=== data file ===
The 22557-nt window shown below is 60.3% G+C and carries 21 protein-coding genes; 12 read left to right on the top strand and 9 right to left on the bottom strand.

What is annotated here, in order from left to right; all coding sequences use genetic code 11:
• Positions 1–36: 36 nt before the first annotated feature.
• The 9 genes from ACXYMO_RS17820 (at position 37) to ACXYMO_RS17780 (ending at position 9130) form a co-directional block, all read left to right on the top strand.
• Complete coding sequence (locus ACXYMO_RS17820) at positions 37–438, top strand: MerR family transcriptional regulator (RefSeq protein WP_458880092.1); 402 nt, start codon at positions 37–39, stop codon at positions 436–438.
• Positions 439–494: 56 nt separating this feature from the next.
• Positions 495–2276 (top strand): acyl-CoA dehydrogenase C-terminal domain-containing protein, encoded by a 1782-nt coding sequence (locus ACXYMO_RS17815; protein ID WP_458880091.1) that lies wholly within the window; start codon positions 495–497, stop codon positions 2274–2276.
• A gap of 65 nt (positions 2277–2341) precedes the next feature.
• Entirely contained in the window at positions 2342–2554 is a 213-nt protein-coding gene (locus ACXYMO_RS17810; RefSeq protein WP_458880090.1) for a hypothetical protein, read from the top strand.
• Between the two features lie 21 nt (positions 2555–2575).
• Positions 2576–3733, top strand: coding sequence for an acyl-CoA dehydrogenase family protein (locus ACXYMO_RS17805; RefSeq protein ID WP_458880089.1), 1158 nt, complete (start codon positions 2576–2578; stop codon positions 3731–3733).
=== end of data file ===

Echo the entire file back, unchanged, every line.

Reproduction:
The 22557-nt window shown below is 60.3% G+C and carries 21 protein-coding genes; 12 read left to right on the top strand and 9 right to left on the bottom strand.

What is annotated here, in order from left to right; all coding sequences use genetic code 11:
• Positions 1–36: 36 nt before the first annotated feature.
• The 9 genes from ACXYMO_RS17820 (at position 37) to ACXYMO_RS17780 (ending at position 9130) form a co-directional block, all read left to right on the top strand.
• Complete coding sequence (locus ACXYMO_RS17820) at positions 37–438, top strand: MerR family transcriptional regulator (RefSeq protein WP_458880092.1); 402 nt, start codon at positions 37–39, stop codon at positions 436–438.
• Positions 439–494: 56 nt separating this feature from the next.
• Positions 495–2276 (top strand): acyl-CoA dehydrogenase C-terminal domain-containing protein, encoded by a 1782-nt coding sequence (locus ACXYMO_RS17815; protein ID WP_458880091.1) that lies wholly within the window; start codon positions 495–497, stop codon positions 2274–2276.
• A gap of 65 nt (positions 2277–2341) precedes the next feature.
• Entirely contained in the window at positions 2342–2554 is a 213-nt protein-coding gene (locus ACXYMO_RS17810; RefSeq protein WP_458880090.1) for a hypothetical protein, read from the top strand.
• Between the two features lie 21 nt (positions 2555–2575).
• Positions 2576–3733, top strand: coding sequence for an acyl-CoA dehydrogenase family protein (locus ACXYMO_RS17805; RefSeq protein ID WP_458880089.1), 1158 nt, complete (start codon positions 2576–2578; stop codon positions 3731–3733).